How have teachers changed?

Published November 1, 2011

Increasingly, says OISE’s Dr. Janette Pelletier, “we see individuals with advanced knowledge, skills and experience choosing to enter the teaching profession. It is not simply a matter of going on to teachers’ college after high school, as was the case in past generations.”

Today’s new teachers have a minimum of a four-year undergraduate degree and a year of teacher education. Some teacher education programs are two years in length and of those, some give master’s degrees.

Teaching is becoming more widely recognized as the key to our future: we need excellence in teaching to give children and young adults the highest-quality education possible. Most programs of teacher education include a focus on research-informed practice so that new teachers are not perpetuating the old models but are learning about the importance of informed and reflective teaching practice.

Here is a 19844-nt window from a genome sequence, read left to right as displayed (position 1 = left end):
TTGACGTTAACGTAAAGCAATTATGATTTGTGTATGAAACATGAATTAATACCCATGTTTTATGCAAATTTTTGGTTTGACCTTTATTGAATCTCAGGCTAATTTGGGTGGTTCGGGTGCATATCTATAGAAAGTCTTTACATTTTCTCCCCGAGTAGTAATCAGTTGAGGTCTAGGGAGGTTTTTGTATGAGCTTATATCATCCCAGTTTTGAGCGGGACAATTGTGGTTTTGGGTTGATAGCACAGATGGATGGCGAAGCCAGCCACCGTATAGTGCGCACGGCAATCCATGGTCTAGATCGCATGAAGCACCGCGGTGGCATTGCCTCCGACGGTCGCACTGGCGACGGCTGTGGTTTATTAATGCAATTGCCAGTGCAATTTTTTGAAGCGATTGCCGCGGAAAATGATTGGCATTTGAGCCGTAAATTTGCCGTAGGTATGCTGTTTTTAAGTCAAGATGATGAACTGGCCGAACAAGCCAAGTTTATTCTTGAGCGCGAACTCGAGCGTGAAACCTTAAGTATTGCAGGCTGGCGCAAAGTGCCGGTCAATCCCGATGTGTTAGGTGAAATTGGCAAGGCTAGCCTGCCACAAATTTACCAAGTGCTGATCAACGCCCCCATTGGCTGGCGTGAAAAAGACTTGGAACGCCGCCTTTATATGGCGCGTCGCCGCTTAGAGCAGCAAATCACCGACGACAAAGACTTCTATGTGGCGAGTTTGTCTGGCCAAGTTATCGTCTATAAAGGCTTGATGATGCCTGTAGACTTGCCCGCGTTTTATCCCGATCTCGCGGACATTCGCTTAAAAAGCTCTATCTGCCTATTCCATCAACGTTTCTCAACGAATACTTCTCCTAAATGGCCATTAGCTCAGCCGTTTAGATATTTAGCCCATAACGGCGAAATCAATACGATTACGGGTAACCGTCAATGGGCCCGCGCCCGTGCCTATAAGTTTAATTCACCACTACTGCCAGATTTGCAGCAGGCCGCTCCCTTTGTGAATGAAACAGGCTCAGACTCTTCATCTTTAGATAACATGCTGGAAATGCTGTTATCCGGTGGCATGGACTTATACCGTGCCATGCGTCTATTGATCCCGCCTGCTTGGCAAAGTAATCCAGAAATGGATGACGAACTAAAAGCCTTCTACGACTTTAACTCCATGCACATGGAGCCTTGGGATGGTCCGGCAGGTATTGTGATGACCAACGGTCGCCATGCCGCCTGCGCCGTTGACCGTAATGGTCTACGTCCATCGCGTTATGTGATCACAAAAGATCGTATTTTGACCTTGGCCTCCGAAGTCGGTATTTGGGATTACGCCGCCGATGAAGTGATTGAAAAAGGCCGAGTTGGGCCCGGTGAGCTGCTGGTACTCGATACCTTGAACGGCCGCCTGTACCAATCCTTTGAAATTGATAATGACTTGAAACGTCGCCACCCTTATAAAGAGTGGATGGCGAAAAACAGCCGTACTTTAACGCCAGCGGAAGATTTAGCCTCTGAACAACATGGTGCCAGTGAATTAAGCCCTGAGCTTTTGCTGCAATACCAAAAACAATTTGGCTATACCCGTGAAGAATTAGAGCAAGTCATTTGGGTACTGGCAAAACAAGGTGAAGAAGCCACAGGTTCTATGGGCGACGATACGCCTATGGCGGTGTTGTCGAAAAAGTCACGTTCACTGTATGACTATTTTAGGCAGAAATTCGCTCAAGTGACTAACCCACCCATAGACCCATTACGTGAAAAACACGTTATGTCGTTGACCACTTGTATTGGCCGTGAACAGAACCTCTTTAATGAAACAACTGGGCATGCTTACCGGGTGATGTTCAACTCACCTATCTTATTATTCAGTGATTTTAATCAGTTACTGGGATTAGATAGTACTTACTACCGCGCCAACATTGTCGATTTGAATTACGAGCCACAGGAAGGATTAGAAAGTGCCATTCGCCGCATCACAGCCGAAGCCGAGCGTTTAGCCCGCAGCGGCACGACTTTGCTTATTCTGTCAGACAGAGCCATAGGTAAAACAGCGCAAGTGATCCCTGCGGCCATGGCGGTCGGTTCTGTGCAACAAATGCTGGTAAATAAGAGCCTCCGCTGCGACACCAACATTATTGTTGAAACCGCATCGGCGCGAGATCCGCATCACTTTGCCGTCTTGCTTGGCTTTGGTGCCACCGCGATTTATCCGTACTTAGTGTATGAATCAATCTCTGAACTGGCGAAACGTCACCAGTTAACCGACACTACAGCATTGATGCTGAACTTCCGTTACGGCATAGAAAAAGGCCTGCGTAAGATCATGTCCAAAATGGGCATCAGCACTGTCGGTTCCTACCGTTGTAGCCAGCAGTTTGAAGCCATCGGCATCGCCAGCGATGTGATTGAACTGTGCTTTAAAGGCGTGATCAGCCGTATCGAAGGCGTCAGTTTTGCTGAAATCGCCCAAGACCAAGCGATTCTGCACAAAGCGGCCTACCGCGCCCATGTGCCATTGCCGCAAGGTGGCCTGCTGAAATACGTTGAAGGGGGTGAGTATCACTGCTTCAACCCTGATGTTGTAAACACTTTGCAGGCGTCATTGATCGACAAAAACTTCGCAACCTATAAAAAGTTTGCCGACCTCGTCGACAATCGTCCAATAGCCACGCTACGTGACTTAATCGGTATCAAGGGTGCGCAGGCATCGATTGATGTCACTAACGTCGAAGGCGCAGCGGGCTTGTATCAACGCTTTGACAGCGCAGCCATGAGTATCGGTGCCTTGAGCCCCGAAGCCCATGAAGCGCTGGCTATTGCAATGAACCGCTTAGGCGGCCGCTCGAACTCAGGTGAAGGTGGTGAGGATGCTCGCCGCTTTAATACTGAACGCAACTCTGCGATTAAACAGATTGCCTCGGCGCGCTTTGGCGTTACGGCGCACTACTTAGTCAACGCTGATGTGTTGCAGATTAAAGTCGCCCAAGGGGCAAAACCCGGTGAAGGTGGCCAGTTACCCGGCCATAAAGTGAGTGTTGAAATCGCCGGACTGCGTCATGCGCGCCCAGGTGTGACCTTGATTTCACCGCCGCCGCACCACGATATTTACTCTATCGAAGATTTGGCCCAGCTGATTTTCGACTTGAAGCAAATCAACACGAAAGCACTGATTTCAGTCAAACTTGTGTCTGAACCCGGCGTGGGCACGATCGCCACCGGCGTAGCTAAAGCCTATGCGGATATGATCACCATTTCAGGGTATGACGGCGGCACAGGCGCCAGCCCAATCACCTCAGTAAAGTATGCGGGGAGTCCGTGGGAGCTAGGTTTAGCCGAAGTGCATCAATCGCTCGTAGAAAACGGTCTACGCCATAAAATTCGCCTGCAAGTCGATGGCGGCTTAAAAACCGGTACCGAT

Teachers are becoming less instructors than facilitators of learning and development, adds UBC’s Prof. Rita Irwin. “They recognize that there are other places to learn besides the classroom, that there’s a need for diverse learning styles and a broad range of subjects, and an expanding role for technology.”


  • Diana Swift

    Diana Swift is an award-winning writer and editor with 30 years’ experience in newspaper and magazine editing and production. In January 2011, she joined the Anglican Journal as a contributing editor.

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